One good thing about the embassy project is that Londoners will get Grosvenor Square back. The hostile, unsightly barriers will go, and the little streets behind the Saarinen embassy will come back to life. But all that is on the North Bank. Not many pigs fly in Nine Elms.

Comments on “Pipedreams in Battersea”

  1. A.J.P. Crown says:

    I don’t like architecture or any art being used for jingoistic ends, but since we’re talking about the US embassy maybe an exception has to be made here. Although it may not “lead the world” America has some designers (Mayne , Moss, Meier, Gehry, Raimond Abraham, Scofidio & Diller, Stephen Holl, Liebeskind, Tschumi, to name a few) as good as any on the planet, as well as some of the world’s best theorists teaching in its architecture schools (Britons Ken Frampton & Tony Vidler come to mind). I can’t think of another country–even Japan, and certainly not Britain–that has a comparable number of good designers at its disposal.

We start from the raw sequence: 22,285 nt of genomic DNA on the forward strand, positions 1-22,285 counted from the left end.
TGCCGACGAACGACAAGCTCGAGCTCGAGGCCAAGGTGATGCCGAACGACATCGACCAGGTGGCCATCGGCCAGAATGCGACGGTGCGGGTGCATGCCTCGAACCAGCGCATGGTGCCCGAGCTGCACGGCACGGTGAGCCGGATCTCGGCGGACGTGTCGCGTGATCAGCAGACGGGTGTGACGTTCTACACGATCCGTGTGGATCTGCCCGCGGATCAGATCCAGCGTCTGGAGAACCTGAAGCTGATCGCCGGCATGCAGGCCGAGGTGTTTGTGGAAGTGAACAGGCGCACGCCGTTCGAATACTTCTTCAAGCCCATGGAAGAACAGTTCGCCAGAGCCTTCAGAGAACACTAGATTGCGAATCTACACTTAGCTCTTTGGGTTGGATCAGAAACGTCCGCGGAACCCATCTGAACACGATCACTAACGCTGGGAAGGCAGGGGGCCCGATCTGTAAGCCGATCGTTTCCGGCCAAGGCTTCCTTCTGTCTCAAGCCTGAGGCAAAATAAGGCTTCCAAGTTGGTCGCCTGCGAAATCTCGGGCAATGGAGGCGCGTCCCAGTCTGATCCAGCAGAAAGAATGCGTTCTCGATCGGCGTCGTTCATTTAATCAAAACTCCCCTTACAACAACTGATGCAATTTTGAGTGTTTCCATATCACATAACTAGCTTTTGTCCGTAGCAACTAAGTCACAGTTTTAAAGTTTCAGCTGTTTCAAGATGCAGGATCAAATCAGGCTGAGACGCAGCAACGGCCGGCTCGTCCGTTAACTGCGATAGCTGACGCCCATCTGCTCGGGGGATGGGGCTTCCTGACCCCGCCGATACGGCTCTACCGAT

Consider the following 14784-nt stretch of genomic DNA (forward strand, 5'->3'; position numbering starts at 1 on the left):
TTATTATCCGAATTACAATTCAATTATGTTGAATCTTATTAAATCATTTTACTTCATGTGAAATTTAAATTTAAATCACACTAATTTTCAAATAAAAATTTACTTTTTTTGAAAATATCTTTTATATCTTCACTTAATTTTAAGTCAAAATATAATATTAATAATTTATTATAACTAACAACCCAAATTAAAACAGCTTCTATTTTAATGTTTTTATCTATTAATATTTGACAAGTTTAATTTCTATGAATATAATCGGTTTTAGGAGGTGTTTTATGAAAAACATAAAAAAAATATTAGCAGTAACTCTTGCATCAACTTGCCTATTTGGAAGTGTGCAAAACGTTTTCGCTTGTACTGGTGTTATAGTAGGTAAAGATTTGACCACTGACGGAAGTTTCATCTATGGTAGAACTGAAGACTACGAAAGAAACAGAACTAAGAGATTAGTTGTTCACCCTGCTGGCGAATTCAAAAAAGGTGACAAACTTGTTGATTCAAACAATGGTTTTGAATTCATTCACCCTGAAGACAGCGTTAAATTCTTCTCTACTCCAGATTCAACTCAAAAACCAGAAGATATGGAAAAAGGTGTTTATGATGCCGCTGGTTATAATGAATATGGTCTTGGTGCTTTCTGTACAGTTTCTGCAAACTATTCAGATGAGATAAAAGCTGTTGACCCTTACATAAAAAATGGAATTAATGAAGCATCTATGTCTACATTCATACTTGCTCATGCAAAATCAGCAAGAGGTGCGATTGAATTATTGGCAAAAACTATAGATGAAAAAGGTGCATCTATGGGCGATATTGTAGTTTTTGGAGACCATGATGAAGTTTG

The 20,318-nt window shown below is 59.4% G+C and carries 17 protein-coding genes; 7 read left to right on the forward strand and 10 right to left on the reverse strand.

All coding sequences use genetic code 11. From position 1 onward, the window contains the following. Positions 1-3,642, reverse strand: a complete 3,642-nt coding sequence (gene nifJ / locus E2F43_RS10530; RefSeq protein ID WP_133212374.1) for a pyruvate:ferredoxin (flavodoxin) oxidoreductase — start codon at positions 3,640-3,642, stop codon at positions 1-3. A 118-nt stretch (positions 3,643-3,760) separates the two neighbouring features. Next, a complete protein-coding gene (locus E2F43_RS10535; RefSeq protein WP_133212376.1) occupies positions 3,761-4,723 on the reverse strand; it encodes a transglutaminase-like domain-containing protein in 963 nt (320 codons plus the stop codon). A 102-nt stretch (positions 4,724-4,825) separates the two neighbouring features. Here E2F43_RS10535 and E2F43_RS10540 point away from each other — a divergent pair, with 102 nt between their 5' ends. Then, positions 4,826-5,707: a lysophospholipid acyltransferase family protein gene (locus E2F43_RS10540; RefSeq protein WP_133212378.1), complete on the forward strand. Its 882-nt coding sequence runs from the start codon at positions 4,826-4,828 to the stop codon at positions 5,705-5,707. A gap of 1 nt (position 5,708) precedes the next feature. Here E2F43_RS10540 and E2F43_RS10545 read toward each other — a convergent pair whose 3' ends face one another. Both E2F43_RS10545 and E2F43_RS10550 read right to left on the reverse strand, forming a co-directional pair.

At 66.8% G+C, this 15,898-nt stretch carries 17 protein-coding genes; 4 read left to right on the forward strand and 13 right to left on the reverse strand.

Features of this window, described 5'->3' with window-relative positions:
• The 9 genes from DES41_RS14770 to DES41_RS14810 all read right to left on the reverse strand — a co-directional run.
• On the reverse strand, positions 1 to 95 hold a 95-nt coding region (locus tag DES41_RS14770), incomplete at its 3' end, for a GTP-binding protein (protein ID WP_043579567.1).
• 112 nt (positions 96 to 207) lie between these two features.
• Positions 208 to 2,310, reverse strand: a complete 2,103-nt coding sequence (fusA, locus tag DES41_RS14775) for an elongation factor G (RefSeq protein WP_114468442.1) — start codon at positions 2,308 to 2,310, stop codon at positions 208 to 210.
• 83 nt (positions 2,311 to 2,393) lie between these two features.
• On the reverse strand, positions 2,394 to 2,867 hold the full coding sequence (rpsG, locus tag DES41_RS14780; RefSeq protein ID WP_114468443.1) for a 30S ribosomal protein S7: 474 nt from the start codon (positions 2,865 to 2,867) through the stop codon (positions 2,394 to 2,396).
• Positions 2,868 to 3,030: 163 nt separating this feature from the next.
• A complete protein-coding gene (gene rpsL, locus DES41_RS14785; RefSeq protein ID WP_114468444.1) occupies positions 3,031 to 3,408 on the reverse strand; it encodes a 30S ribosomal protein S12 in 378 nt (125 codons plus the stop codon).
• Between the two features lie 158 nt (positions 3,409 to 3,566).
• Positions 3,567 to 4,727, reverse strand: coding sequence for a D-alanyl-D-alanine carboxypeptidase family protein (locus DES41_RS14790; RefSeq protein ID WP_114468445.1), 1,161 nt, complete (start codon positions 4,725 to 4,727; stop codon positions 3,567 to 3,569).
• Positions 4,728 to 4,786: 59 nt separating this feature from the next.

Despite the presence of Frampton, you’re quite mistaken if you think that the general quality of construction is higher in the US. What gets built is mostly absolute rubbish, dictated by space planners and developers: facades of silicone-joined brick curtain walls, mirror glass and exposed concrete floor slabs. In my experience, European architects have much more opportunity to build well.

    My opinion, therefore, is that the jury chose a crap proposal when a good one was apparently available (namely Thom Mayne’s), and that the Kieran Timberlake glass facade, when it’s designed in detail, is unlikely to be half as interesting as everyone is expecting.